Try some of the "natural light" light bulbs. I use a canon powershot SX100 and it does pretty well for what I shoot.
Shabby...Modern Photography (ie: digital) is a lot more practical than the old school methods I grew up using. You can instantly get results and there is no "film" cost.
That being said to get great results you have to master the main two stages of production. The first stage is the shot itself. Get a decent tripod and work with natural light. The tripod will allow you to take exposures with longer shutter speeds without camera movement. One concept many beginners do not use is "depth of field" here a small lens aperture will give a deeper range that is in focus. This smaller lens opening means less light...so longer exposures.
Not sure what type a lens you have on your camera but a wide range zoom can give you a lot of flexibility. My Nikon is set up with a 18-135mm Some shots work better in the wide angle others in a more zoomed mode.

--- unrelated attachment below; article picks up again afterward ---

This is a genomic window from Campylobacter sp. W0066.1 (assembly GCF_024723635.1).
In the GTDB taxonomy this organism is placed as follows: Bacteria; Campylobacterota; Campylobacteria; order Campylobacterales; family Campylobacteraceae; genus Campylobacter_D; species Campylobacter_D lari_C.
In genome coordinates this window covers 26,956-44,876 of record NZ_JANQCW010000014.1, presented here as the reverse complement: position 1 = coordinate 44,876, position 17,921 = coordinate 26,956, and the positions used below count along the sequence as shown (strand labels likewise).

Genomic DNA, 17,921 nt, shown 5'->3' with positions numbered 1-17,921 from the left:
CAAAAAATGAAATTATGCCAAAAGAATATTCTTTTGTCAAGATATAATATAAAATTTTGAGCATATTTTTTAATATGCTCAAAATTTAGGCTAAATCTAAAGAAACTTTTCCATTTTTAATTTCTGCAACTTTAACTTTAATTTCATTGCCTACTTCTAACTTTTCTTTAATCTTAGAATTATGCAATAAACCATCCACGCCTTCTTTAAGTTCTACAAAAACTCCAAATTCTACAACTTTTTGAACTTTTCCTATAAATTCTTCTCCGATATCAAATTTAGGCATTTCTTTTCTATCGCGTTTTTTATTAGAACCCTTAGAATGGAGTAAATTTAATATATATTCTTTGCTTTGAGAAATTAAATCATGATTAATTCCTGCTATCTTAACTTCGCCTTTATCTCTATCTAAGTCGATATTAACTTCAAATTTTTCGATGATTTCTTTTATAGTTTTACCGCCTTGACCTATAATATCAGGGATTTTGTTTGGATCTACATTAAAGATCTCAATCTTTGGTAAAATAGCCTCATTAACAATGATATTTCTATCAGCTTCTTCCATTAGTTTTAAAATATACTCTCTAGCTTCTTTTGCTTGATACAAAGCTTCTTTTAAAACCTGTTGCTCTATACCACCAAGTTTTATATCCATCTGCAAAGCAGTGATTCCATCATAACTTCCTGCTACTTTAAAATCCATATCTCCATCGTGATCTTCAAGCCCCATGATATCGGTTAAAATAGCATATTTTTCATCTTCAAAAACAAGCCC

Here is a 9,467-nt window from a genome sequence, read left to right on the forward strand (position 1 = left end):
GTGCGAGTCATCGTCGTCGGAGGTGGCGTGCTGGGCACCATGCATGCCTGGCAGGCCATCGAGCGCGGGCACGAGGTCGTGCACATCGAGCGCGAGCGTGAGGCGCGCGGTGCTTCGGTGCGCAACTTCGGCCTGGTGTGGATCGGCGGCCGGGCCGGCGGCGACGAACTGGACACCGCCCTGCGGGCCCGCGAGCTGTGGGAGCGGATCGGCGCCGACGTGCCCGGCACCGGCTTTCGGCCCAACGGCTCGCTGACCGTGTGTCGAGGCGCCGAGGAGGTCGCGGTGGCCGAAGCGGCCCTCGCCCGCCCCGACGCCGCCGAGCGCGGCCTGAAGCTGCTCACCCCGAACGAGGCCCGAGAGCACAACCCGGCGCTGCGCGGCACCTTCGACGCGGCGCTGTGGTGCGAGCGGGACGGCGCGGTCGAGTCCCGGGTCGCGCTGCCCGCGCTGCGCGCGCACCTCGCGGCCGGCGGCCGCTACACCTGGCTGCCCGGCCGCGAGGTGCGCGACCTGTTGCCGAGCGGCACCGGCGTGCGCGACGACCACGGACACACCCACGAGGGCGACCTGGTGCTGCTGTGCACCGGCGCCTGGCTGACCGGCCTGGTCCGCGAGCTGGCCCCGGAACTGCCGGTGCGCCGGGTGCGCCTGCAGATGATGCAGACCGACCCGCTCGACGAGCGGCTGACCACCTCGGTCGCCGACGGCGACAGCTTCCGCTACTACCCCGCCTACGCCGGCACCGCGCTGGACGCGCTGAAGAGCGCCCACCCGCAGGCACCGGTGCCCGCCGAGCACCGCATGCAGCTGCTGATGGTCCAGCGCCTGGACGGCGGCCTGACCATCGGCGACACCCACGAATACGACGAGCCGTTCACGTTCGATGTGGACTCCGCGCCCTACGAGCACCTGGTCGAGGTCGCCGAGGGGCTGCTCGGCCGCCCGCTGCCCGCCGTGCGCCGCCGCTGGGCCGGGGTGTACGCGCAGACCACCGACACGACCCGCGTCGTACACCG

The second main issue with digital photos is "post processing" here a basic or fancy photo editing software package can be used to tweak the photos parameters...I have been using Photoshop for over 12 years. What ever software you chose you should be able to work with the fundamental basics...ie: contrast, light + dark, and be able to shift the basic tones Cyan, magenta, yellow.
I have done art photography for over 20 years and have taught my partner some fundamentals...her skills have skyrocketed since then.
The above link is one I shot for some of our fairy furniture and houses.
It's not necessarily the type of camera, the light, nor the fancy accessories that make the sparkle. I do think that the "angle" and "space" is everything.
Instead of a straight-on shot, use angled shots to give the result more depth and that includes angling from about a squat position, upward (but DON'T take a picture of the ceiling - ugh) and from a stepping stool downward.
Also, don't get too close to your subject/piece. Frame it with a little space so we can see the "big picture" of the piece.
Showing some background or visual that will help our eye see the the size of your piece with our brain doing the sizing. (Stage a familiar object nearby).